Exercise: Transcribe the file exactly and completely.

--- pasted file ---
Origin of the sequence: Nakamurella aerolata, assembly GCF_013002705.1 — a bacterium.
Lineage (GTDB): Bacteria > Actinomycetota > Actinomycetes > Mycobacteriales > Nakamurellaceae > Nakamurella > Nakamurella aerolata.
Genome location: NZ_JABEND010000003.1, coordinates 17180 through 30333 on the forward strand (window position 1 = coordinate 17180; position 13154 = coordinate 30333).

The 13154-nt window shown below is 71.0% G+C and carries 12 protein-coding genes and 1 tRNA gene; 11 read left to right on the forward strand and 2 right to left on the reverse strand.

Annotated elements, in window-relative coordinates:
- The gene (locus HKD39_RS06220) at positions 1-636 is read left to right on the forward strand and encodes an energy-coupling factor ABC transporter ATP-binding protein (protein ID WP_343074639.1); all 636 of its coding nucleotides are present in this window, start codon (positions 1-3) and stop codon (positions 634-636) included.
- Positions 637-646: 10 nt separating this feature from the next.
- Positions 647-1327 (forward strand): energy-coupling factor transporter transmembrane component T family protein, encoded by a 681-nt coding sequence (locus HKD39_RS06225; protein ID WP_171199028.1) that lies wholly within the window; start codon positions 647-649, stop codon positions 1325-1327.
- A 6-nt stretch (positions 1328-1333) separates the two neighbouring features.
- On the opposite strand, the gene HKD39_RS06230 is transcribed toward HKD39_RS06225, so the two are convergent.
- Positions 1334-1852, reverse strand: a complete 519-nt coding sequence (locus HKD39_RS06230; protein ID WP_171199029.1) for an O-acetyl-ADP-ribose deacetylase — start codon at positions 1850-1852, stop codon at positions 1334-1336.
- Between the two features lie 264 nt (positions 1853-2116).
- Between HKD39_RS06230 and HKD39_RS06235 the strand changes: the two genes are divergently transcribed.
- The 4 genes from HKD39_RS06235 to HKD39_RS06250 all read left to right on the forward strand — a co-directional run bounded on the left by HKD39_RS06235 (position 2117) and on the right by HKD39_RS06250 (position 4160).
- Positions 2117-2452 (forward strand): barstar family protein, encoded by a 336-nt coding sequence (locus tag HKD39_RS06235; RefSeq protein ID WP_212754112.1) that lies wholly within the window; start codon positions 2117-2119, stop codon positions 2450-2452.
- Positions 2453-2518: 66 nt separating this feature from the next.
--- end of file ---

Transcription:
Origin of the sequence: Nakamurella aerolata, assembly GCF_013002705.1 — a bacterium.
Lineage (GTDB): Bacteria > Actinomycetota > Actinomycetes > Mycobacteriales > Nakamurellaceae > Nakamurella > Nakamurella aerolata.
Genome location: NZ_JABEND010000003.1, coordinates 17180 through 30333 on the forward strand (window position 1 = coordinate 17180; position 13154 = coordinate 30333).

The 13154-nt window shown below is 71.0% G+C and carries 12 protein-coding genes and 1 tRNA gene; 11 read left to right on the forward strand and 2 right to left on the reverse strand.

Annotated elements, in window-relative coordinates:
- The gene (locus HKD39_RS06220) at positions 1-636 is read left to right on the forward strand and encodes an energy-coupling factor ABC transporter ATP-binding protein (protein ID WP_343074639.1); all 636 of its coding nucleotides are present in this window, start codon (positions 1-3) and stop codon (positions 634-636) included.
- Positions 637-646: 10 nt separating this feature from the next.
- Positions 647-1327 (forward strand): energy-coupling factor transporter transmembrane component T family protein, encoded by a 681-nt coding sequence (locus HKD39_RS06225; protein ID WP_171199028.1) that lies wholly within the window; start codon positions 647-649, stop codon positions 1325-1327.
- A 6-nt stretch (positions 1328-1333) separates the two neighbouring features.
- On the opposite strand, the gene HKD39_RS06230 is transcribed toward HKD39_RS06225, so the two are convergent.
- Positions 1334-1852, reverse strand: a complete 519-nt coding sequence (locus HKD39_RS06230; protein ID WP_171199029.1) for an O-acetyl-ADP-ribose deacetylase — start codon at positions 1850-1852, stop codon at positions 1334-1336.
- Between the two features lie 264 nt (positions 1853-2116).
- Between HKD39_RS06230 and HKD39_RS06235 the strand changes: the two genes are divergently transcribed.
- The 4 genes from HKD39_RS06235 to HKD39_RS06250 all read left to right on the forward strand — a co-directional run bounded on the left by HKD39_RS06235 (position 2117) and on the right by HKD39_RS06250 (position 4160).
- Positions 2117-2452 (forward strand): barstar family protein, encoded by a 336-nt coding sequence (locus tag HKD39_RS06235; RefSeq protein ID WP_212754112.1) that lies wholly within the window; start codon positions 2117-2119, stop codon positions 2450-2452.
- Positions 2453-2518: 66 nt separating this feature from the next.